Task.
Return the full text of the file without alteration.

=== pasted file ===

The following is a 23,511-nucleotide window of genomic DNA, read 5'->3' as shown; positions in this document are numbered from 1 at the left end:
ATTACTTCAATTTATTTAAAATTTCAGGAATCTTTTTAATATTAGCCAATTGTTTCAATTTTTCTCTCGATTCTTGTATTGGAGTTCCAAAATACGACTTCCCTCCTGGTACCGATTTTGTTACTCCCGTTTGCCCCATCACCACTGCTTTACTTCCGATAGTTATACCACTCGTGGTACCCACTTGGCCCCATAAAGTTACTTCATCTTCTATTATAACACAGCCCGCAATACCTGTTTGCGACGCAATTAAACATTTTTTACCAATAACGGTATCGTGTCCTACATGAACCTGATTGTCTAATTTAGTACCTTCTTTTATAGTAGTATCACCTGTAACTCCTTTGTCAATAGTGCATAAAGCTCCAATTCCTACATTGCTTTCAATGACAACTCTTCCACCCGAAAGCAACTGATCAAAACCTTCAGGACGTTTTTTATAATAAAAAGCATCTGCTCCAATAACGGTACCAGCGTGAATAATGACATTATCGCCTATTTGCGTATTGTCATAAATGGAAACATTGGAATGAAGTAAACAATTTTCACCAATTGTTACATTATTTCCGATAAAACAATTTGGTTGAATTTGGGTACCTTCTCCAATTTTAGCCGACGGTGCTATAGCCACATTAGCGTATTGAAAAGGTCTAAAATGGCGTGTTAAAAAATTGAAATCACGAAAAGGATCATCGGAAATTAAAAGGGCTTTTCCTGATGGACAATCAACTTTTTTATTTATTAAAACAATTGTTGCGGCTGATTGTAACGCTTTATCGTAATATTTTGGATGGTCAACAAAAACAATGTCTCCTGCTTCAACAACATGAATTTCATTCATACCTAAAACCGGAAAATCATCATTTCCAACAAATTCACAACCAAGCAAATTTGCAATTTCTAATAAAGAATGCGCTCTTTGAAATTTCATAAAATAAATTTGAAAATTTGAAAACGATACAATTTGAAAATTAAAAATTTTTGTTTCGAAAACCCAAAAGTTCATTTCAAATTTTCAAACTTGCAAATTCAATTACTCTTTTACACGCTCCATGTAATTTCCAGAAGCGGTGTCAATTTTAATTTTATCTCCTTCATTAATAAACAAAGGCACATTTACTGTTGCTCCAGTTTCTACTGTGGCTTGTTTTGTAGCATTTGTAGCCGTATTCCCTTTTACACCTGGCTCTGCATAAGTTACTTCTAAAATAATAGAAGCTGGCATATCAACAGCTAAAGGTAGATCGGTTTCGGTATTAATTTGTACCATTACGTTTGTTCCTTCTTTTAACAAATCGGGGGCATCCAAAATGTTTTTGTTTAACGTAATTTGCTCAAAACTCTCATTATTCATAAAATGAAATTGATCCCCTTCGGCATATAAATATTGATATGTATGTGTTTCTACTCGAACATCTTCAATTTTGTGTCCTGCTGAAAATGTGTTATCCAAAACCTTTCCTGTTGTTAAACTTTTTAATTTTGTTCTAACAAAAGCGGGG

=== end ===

The following is a 23,511-nucleotide window of genomic DNA, read 5'->3' as shown; positions in this document are numbered from 1 at the left end:
ATTACTTCAATTTATTTAAAATTTCAGGAATCTTTTTAATATTAGCCAATTGTTTCAATTTTTCTCTCGATTCTTGTATTGGAGTTCCAAAATACGACTTCCCTCCTGGTACCGATTTTGTTACTCCCGTTTGCCCCATCACCACTGCTTTACTTCCGATAGTTATACCACTCGTGGTACCCACTTGGCCCCATAAAGTTACTTCATCTTCTATTATAACACAGCCCGCAATACCTGTTTGCGACGCAATTAAACATTTTTTACCAATAACGGTATCGTGTCCTACATGAACCTGATTGTCTAATTTAGTACCTTCTTTTATAGTAGTATCACCTGTAACTCCTTTGTCAATAGTGCATAAAGCTCCAATTCCTACATTGCTTTCAATGACAACTCTTCCACCCGAAAGCAACTGATCAAAACCTTCAGGACGTTTTTTATAATAAAAAGCATCTGCTCCAATAACGGTACCAGCGTGAATAATGACATTATCGCCTATTTGCGTATTGTCATAAATGGAAACATTGGAATGAAGTAAACAATTTTCACCAATTGTTACATTATTTCCGATAAAACAATTTGGTTGAATTTGGGTACCTTCTCCAATTTTAGCCGACGGTGCTATAGCCACATTAGCGTATTGAAAAGGTCTAAAATGGCGTGTTAAAAAATTGAAATCACGAAAAGGATCATCGGAAATTAAAAGGGCTTTTCCTGATGGACAATCAACTTTTTTATTTATTAAAACAATTGTTGCGGCTGATTGTAACGCTTTATCGTAATATTTTGGATGGTCAACAAAAACAATGTCTCCTGCTTCAACAACATGAATTTCATTCATACCTAAAACCGGAAAATCATCATTTCCAACAAATTCACAACCAAGCAAATTTGCAATTTCTAATAAAGAATGCGCTCTTTGAAATTTCATAAAATAAATTTGAAAATTTGAAAACGATACAATTTGAAAATTAAAAATTTTTGTTTCGAAAACCCAAAAGTTCATTTCAAATTTTCAAACTTGCAAATTCAATTACTCTTTTACACGCTCCATGTAATTTCCAGAAGCGGTGTCAATTTTAATTTTATCTCCTTCATTAATAAACAAAGGCACATTTACTGTTGCTCCAGTTTCTACTGTGGCTTGTTTTGTAGCATTTGTAGCCGTATTCCCTTTTACACCTGGCTCTGCATAAGTTACTTCTAAAATAATAGAAGCTGGCATATCAACAGCTAAAGGTAGATCGGTTTCGGTATTAATTTGTACCATTACGTTTGTTCCTTCTTTTAACAAATCGGGGGCATCCAAAATGTTTTTGTTTAACGTAATTTGCTCAAAACTCTCATTATTCATAAAATGAAATTGATCCCCTTCGGCATATAAATATTGATATGTATGTGTTTCTACTCGAACATCTTCAATTTTGTGTCCTGCTGAAAATGTGTTATCCAAAACCTTTCCTGTTGTTAAACTTTTTAATTTTGTTCTAACAAAAGCGGGG